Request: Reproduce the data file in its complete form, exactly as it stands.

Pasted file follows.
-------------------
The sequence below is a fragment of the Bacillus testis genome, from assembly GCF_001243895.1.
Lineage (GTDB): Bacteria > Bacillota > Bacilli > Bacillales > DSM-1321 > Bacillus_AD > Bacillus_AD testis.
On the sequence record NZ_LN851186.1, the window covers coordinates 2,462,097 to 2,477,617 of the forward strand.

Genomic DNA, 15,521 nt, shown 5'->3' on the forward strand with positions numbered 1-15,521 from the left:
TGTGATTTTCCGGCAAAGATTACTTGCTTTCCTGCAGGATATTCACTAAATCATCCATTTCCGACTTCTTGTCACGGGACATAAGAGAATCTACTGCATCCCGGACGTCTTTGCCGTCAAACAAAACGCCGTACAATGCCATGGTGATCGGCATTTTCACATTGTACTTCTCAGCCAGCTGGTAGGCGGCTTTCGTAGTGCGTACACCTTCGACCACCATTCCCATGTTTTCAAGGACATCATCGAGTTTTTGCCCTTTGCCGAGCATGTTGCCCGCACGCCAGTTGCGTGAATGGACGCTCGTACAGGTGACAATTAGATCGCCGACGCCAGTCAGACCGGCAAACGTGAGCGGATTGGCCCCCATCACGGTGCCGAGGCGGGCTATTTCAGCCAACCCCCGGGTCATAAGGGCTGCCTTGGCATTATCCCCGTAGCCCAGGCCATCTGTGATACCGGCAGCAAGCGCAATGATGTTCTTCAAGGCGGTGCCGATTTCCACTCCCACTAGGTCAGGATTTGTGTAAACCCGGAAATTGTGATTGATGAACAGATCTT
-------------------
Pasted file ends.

The sequence below is a fragment of the Bacillus testis genome, from assembly GCF_001243895.1.
Lineage (GTDB): Bacteria > Bacillota > Bacilli > Bacillales > DSM-1321 > Bacillus_AD > Bacillus_AD testis.
On the sequence record NZ_LN851186.1, the window covers coordinates 2,462,097 to 2,477,617 of the forward strand.

Genomic DNA, 15,521 nt, shown 5'->3' on the forward strand with positions numbered 1-15,521 from the left:
TGTGATTTTCCGGCAAAGATTACTTGCTTTCCTGCAGGATATTCACTAAATCATCCATTTCCGACTTCTTGTCACGGGACATAAGAGAATCTACTGCATCCCGGACGTCTTTGCCGTCAAACAAAACGCCGTACAATGCCATGGTGATCGGCATTTTCACATTGTACTTCTCAGCCAGCTGGTAGGCGGCTTTCGTAGTGCGTACACCTTCGACCACCATTCCCATGTTTTCAAGGACATCATCGAGTTTTTGCCCTTTGCCGAGCATGTTGCCCGCACGCCAGTTGCGTGAATGGACGCTCGTACAGGTGACAATTAGATCGCCGACGCCAGTCAGACCGGCAAACGTGAGCGGATTGGCCCCCATCACGGTGCCGAGGCGGGCTATTTCAGCCAACCCCCGGGTCATAAGGGCTGCCTTGGCATTATCCCCGTAGCCCAGGCCATCTGTGATACCGGCAGCAAGCGCAATGATGTTCTTCAAGGCGGTGCCGATTTCCACTCCCACTAGGTCAGGATTTGTGTAAACCCGGAAATTGTGATTGATGAACAGATCTT